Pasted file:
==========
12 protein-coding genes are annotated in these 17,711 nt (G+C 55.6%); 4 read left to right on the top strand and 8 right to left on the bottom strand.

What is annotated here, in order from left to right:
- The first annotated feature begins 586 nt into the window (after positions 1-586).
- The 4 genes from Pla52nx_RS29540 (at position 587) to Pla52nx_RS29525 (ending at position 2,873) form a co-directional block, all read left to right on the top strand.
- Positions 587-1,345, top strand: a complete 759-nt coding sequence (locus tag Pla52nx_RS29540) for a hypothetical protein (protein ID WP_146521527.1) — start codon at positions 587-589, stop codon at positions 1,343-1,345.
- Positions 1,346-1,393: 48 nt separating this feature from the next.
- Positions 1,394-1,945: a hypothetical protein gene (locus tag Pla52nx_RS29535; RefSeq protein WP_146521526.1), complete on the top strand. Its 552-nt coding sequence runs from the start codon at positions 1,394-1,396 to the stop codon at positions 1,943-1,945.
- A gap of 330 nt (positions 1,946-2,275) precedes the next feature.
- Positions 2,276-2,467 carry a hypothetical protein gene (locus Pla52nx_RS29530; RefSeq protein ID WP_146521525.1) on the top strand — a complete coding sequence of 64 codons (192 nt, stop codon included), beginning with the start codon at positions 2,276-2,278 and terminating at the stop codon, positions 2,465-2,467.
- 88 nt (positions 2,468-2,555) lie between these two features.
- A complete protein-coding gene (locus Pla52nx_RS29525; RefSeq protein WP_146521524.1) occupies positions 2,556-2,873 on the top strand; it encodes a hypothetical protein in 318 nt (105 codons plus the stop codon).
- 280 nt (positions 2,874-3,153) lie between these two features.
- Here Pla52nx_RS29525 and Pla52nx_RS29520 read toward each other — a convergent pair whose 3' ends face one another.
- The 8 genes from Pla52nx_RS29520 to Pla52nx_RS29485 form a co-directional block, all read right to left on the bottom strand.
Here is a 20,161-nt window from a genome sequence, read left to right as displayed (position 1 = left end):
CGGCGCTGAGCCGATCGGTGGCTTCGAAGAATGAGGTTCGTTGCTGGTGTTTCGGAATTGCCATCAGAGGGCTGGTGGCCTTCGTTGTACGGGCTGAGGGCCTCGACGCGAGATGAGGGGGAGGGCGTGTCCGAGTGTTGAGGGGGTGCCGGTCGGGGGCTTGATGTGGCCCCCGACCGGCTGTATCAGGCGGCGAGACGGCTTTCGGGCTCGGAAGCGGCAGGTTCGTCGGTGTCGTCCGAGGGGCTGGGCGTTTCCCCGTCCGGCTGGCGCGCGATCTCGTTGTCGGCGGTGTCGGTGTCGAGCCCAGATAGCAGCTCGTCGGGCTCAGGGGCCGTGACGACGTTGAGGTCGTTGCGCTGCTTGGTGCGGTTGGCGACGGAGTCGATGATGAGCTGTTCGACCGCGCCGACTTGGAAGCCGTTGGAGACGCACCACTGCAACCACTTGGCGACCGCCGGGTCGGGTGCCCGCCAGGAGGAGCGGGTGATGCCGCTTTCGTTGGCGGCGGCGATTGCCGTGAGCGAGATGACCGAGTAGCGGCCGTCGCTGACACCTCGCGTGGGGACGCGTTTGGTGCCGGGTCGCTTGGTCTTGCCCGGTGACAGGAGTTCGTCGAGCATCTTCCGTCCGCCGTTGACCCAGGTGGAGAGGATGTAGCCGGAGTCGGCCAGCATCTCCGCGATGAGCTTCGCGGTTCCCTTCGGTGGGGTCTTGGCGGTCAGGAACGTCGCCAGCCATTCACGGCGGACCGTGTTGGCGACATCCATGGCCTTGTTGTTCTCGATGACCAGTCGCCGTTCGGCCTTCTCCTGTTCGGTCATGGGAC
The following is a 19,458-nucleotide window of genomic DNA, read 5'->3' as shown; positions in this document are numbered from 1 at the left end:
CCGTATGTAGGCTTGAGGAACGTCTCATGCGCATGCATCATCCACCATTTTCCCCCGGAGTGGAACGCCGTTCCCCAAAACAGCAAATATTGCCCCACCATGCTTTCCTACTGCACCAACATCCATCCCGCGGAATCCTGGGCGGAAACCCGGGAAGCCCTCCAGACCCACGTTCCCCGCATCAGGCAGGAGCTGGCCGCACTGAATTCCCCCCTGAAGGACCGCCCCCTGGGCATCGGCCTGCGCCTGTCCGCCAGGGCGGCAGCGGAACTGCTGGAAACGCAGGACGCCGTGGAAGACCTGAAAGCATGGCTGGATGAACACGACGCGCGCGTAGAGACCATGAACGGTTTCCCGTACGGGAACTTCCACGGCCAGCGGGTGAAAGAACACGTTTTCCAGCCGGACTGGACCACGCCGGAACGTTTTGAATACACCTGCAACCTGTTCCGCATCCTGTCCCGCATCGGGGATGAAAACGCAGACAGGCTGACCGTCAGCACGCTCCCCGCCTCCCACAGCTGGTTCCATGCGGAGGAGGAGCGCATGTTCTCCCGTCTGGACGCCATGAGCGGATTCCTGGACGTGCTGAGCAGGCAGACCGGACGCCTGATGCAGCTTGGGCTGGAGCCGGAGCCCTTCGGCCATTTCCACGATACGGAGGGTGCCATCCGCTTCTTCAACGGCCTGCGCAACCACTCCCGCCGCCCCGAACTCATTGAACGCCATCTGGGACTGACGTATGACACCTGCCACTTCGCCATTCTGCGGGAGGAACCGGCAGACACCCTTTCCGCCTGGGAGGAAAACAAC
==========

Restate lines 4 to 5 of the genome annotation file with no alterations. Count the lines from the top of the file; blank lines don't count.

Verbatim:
- The 4 genes from Pla52nx_RS29540 (at position 587) to Pla52nx_RS29525 (ending at position 2,873) form a co-directional block, all read left to right on the top strand.
- Positions 587-1,345, top strand: a complete 759-nt coding sequence (locus tag Pla52nx_RS29540) for a hypothetical protein (protein ID WP_146521527.1) — start codon at positions 587-589, stop codon at positions 1,343-1,345.